Review: This One is Mine, by Maria Semple

This One is Mine
This One is Mine
by Maria Semple
Back Bay Boo. ks, 320 pages
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Maria Semple’s debut novel This One is Mine sounded like it would be just my thing when the publicist offered me a review copy. Then I read it, and learned that while Semple’s characters are vivid, and her writing voice easy to read, her book wasn’t quite my thing after all.

This One is Mine is the story of Violet, who has violets tatooed behind her ear, and was once a television writer/producer, but who quit working when she became a mother, choosing to focus on raising her baby and caring for the huge L.A. home she and her music producer husband (David) live in. She does this, not on her own, but with the help of the nanny, whom is called LadyGo (which clueful readers figure out about two-thirds of the way into the book comes from the nanny’s habit of retelling conversations with liberal use of the phrase, “Lady go, “blah blah blah…”). In the opening chapters, however, we see a home with a dead rodent in the hot tub, and honey leaking through the kitchen ceiling, two items that are never resolved in the story.

Violet is restless, and feels trapped, and ends up having a short-lived affair with a D-list bass-player named Teddy. It would be wonderful if this affair stirred Violet from her stupor, and sent her either back to the office, or back home to really take charge, but Teddy is so unlikeable – he’s a loser with bad hygiene and a drug habit who pretty much only cares about music, sex, and his car – that this relationship left me feeling as slimy as Violet should have. Seriously, I like to read in the bath, but this book made me want a shower.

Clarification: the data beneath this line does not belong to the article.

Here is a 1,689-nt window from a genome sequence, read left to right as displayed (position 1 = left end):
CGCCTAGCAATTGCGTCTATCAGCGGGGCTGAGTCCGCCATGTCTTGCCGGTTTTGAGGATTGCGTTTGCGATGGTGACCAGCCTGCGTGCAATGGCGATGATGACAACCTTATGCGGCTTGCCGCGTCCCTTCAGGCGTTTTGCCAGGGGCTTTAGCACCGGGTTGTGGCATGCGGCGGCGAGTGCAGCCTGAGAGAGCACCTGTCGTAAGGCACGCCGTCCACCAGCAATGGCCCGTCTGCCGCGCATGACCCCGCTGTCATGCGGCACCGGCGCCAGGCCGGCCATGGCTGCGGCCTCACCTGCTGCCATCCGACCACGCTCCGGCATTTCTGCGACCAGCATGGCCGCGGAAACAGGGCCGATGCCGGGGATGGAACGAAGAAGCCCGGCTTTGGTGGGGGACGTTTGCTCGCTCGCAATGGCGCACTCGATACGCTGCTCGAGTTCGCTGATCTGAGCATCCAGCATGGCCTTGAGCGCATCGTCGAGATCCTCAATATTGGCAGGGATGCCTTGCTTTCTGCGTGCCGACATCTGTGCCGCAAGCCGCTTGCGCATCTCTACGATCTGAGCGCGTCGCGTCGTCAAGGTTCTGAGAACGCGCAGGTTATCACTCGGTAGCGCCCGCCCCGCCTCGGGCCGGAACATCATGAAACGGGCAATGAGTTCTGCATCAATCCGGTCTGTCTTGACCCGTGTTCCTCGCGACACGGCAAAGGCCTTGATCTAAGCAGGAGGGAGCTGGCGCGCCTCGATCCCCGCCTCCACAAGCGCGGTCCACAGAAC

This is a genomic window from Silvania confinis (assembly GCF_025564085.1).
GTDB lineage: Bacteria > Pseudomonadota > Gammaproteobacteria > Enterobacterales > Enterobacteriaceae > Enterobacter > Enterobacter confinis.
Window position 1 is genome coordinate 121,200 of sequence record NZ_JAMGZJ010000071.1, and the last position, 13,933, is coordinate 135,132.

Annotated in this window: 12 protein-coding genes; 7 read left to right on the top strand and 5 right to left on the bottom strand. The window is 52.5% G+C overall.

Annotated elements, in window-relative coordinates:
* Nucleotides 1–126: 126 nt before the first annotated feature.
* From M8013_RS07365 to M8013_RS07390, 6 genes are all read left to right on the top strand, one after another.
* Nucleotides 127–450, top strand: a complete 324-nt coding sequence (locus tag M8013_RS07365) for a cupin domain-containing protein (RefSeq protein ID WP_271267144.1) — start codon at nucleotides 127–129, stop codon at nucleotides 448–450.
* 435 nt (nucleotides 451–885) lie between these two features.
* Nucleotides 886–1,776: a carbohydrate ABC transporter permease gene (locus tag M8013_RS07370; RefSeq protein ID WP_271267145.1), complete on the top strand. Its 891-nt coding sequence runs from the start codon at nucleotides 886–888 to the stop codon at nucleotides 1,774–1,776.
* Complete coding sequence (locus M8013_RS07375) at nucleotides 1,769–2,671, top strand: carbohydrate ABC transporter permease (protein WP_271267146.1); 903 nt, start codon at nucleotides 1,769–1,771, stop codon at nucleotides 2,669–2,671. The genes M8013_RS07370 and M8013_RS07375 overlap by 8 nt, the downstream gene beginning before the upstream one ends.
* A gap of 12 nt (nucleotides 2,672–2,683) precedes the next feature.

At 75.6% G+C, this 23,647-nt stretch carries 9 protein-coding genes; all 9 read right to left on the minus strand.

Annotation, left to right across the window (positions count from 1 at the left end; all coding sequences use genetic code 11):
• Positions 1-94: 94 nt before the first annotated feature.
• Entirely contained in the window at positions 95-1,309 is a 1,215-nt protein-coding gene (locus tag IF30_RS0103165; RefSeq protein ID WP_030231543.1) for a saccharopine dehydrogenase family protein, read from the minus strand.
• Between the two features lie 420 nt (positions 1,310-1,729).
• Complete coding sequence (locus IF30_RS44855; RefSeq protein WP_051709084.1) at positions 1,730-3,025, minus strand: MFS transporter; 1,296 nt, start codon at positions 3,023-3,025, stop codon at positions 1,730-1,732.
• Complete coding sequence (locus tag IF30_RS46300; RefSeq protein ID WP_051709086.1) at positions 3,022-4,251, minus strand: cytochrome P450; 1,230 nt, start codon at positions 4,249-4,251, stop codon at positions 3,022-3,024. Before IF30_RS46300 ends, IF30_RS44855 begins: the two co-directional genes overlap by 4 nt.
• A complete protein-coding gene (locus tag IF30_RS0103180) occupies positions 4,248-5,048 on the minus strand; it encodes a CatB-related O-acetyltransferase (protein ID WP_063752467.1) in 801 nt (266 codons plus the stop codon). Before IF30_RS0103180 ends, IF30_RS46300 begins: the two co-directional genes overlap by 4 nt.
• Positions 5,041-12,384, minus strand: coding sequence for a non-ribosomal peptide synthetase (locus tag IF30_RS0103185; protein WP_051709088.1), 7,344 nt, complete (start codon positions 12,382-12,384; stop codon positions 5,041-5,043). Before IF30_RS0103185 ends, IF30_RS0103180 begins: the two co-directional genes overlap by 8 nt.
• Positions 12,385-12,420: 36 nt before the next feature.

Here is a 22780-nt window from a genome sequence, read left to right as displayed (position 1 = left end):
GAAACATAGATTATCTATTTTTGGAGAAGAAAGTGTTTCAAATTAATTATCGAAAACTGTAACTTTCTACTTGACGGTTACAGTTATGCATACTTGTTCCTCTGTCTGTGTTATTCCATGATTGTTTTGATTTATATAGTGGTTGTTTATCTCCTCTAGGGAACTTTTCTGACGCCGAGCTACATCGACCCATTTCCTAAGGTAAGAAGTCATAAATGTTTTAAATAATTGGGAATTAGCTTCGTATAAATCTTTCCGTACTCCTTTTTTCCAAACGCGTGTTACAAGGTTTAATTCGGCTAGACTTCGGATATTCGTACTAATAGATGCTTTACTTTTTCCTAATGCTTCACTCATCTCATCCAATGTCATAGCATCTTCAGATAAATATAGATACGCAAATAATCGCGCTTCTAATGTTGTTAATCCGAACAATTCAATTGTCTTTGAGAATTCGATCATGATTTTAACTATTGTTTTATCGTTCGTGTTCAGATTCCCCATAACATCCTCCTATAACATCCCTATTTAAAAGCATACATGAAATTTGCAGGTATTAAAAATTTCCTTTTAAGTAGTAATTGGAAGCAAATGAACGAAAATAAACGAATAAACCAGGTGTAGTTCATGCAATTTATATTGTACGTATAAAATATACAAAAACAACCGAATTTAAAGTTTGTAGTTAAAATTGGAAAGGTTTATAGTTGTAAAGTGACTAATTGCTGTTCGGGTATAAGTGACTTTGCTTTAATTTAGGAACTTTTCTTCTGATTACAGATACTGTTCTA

Then there’s Sally, David’s sister. 36, beautiful and completely neurotic, she’s latched onto a sports statistician who is about to become famous and successful in a whole new way – she thinks – and when their relationship isn’t everything it seems, doesn’t talk to him the way reasonable adults do, but hides her problems.

Still the book ends on an up note, and despite the overdramatic characters and implausible situations, it’s important to remember that author Semple is, herself, a producer/writer, and this novel is meant to be social satire. And it succeeds well at this. I especially enjoyed David’s trip to a sweat lodge – I laughed so hard at THAT scene that the laughter served in place of allergy relief.

Is it outright funny? I suspect only if you live in L.A. or are close to people who do, will it generate belly laughs. Do I wish I hadn’t read it? No. It was interesting, just…not particularly my thing. I do think its likely to be quite enjoyable for most women, however.

Except for the tattoos of violets behind the main character’s ears. Those, I really liked.